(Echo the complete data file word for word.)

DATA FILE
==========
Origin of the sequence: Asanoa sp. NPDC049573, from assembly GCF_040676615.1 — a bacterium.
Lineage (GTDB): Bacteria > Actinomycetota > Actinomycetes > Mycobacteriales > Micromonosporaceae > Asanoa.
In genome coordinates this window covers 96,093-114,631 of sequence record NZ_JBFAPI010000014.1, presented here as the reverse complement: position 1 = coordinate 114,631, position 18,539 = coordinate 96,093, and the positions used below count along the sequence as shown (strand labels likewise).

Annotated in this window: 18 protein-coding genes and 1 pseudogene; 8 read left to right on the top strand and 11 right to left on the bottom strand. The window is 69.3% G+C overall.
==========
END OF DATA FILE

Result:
Origin of the sequence: Asanoa sp. NPDC049573, from assembly GCF_040676615.1 — a bacterium.
Lineage (GTDB): Bacteria > Actinomycetota > Actinomycetes > Mycobacteriales > Micromonosporaceae > Asanoa.
In genome coordinates this window covers 96,093-114,631 of sequence record NZ_JBFAPI010000014.1, presented here as the reverse complement: position 1 = coordinate 114,631, position 18,539 = coordinate 96,093, and the positions used below count along the sequence as shown (strand labels likewise).

Annotated in this window: 18 protein-coding genes and 1 pseudogene; 8 read left to right on the top strand and 11 right to left on the bottom strand. The window is 69.3% G+C overall.